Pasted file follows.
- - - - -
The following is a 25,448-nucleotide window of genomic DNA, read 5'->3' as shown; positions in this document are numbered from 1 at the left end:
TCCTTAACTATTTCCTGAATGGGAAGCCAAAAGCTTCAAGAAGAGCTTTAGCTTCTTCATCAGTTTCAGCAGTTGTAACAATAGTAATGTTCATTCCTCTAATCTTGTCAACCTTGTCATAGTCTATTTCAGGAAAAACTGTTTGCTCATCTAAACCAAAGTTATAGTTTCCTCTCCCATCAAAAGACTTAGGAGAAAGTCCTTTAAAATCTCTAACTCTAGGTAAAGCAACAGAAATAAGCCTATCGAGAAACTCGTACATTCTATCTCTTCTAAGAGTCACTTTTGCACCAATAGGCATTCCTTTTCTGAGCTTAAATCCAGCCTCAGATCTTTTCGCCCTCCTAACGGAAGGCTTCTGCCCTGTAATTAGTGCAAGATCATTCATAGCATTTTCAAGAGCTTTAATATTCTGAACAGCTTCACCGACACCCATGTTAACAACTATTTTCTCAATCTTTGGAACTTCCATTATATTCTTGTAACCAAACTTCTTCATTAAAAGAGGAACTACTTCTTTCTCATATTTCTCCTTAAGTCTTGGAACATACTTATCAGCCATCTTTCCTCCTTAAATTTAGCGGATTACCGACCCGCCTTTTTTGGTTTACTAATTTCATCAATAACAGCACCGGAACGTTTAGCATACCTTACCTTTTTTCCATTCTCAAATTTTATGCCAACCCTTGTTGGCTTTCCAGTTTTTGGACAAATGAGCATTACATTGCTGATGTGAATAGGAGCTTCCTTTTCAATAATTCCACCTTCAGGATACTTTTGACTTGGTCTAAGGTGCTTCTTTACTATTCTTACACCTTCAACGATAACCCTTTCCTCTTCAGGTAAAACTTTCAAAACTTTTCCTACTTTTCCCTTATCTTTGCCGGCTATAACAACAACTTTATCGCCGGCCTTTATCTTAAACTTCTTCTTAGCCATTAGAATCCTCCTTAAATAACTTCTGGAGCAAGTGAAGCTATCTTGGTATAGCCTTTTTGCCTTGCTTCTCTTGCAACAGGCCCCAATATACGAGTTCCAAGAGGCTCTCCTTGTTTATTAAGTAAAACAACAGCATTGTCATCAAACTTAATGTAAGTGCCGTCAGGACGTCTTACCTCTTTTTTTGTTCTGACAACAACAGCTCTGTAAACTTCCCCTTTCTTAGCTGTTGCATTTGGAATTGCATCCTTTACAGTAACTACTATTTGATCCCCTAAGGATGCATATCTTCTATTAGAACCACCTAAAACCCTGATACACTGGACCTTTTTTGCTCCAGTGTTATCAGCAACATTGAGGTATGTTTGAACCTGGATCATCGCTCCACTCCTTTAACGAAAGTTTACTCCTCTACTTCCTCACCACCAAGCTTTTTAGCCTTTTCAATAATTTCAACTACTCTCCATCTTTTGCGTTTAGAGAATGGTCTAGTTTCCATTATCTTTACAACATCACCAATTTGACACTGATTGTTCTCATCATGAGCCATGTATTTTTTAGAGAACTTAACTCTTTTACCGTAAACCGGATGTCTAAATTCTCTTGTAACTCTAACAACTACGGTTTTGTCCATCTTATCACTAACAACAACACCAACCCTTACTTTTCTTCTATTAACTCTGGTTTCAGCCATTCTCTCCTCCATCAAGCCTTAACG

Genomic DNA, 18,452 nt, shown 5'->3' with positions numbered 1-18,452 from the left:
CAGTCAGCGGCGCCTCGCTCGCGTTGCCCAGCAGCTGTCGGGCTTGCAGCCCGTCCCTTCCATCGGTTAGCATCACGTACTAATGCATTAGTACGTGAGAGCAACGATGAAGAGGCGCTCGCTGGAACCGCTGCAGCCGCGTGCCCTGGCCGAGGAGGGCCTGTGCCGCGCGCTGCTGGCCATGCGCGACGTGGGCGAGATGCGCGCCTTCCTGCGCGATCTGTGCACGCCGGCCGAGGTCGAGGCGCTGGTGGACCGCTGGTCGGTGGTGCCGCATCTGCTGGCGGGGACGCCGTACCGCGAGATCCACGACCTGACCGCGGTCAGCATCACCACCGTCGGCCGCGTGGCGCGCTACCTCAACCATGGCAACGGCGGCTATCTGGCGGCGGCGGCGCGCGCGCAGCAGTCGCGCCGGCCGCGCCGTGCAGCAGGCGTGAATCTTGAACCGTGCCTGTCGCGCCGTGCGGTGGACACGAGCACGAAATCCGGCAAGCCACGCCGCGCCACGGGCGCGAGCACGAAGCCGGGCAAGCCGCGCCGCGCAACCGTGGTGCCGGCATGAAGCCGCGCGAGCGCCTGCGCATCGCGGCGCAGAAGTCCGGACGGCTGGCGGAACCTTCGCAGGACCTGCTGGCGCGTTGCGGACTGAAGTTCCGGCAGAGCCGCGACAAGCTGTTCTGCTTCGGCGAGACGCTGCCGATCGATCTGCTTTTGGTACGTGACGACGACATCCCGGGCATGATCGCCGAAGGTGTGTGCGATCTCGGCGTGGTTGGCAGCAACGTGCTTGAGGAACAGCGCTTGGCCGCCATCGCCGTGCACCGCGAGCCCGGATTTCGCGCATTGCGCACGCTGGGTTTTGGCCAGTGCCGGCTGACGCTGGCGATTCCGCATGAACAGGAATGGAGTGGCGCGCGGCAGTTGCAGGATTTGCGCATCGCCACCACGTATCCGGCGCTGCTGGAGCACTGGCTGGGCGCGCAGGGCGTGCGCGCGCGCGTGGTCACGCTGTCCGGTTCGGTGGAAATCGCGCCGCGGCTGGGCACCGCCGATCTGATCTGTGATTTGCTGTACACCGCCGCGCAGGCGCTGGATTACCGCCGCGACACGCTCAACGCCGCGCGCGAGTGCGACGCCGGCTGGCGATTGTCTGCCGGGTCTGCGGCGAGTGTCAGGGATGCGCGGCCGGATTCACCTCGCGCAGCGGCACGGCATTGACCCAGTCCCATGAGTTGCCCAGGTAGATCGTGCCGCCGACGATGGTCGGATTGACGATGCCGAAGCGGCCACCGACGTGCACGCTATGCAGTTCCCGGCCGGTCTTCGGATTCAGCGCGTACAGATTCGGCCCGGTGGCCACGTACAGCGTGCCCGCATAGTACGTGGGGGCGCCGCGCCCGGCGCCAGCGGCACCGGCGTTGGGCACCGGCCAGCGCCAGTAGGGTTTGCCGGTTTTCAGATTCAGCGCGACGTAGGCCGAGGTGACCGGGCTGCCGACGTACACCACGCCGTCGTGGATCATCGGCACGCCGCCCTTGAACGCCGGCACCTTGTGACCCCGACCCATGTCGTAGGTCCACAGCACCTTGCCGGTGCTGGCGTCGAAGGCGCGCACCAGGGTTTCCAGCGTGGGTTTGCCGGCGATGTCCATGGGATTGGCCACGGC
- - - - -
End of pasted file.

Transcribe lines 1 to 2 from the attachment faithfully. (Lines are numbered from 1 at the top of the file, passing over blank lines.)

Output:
The following is a 25,448-nucleotide window of genomic DNA, read 5'->3' as shown; positions in this document are numbered from 1 at the left end:
TCCTTAACTATTTCCTGAATGGGAAGCCAAAAGCTTCAAGAAGAGCTTTAGCTTCTTCATCAGTTTCAGCAGTTGTAACAATAGTAATGTTCATTCCTCTAATCTTGTCAACCTTGTCATAGTCTATTTCAGGAAAAACTGTTTGCTCATCTAAACCAAAGTTATAGTTTCCTCTCCCATCAAAAGACTTAGGAGAAAGTCCTTTAAAATCTCTAACTCTAGGTAAAGCAACAGAAATAAGCCTATCGAGAAACTCGTACATTCTATCTCTTCTAAGAGTCACTTTTGCACCAATAGGCATTCCTTTTCTGAGCTTAAATCCAGCCTCAGATCTTTTCGCCCTCCTAACGGAAGGCTTCTGCCCTGTAATTAGTGCAAGATCATTCATAGCATTTTCAAGAGCTTTAATATTCTGAACAGCTTCACCGACACCCATGTTAACAACTATTTTCTCAATCTTTGGAACTTCCATTATATTCTTGTAACCAAACTTCTTCATTAAAAGAGGAACTACTTCTTTCTCATATTTCTCCTTAAGTCTTGGAACATACTTATCAGCCATCTTTCCTCCTTAAATTTAGCGGATTACCGACCCGCCTTTTTTGGTTTACTAATTTCATCAATAACAGCACCGGAACGTTTAGCATACCTTACCTTTTTTCCATTCTCAAATTTTATGCCAACCCTTGTTGGCTTTCCAGTTTTTGGACAAATGAGCATTACATTGCTGATGTGAATAGGAGCTTCCTTTTCAATAATTCCACCTTCAGGATACTTTTGACTTGGTCTAAGGTGCTTCTTTACTATTCTTACACCTTCAACGATAACCCTTTCCTCTTCAGGTAAAACTTTCAAAACTTTTCCTACTTTTCCCTTATCTTTGCCGGCTATAACAACAACTTTATCGCCGGCCTTTATCTTAAACTTCTTCTTAGCCATTAGAATCCTCCTTAAATAACTTCTGGAGCAAGTGAAGCTATCTTGGTATAGCCTTTTTGCCTTGCTTCTCTTGCAACAGGCCCCAATATACGAGTTCCAAGAGGCTCTCCTTGTTTATTAAGTAAAACAACAGCATTGTCATCAAACTTAATGTAAGTGCCGTCAGGACGTCTTACCTCTTTTTTTGTTCTGACAACAACAGCTCTGTAAACTTCCCCTTTCTTAGCTGTTGCATTTGGAATTGCATCCTTTACAGTAACTACTATTTGATCCCCTAAGGATGCATATCTTCTATTAGAACCACCTAAAACCCTGATACACTGGACCTTTTTTGCTCCAGTGTTATCAGCAACATTGAGGTATGTTTGAACCTGGATCATCGCTCCACTCCTTTAACGAAAGTTTACTCCTCTACTTCCTCACCACCAAGCTTTTTAGCCTTTTCAATAATTTCAACTACTCTCCATCTTTTGCGTTTAGAGAATGGTCTAGTTTCCATTATCTTTACAACATCACCAATTTGACACTGATTGTTCTCATCATGAGCCATGTATTTTTTAGAGAACTTAACTCTTTTACCGTAAACCGGATGTCTAAATTCTCTTGTAACTCTAACAACTACGGTTTTGTCCATCTTATCACTAACAACAACACCAACCCTTACTTTTCTTCTATTAACTCTGGTTTCAGCCATTCTCTCCTCCATCAAGCCTTAACG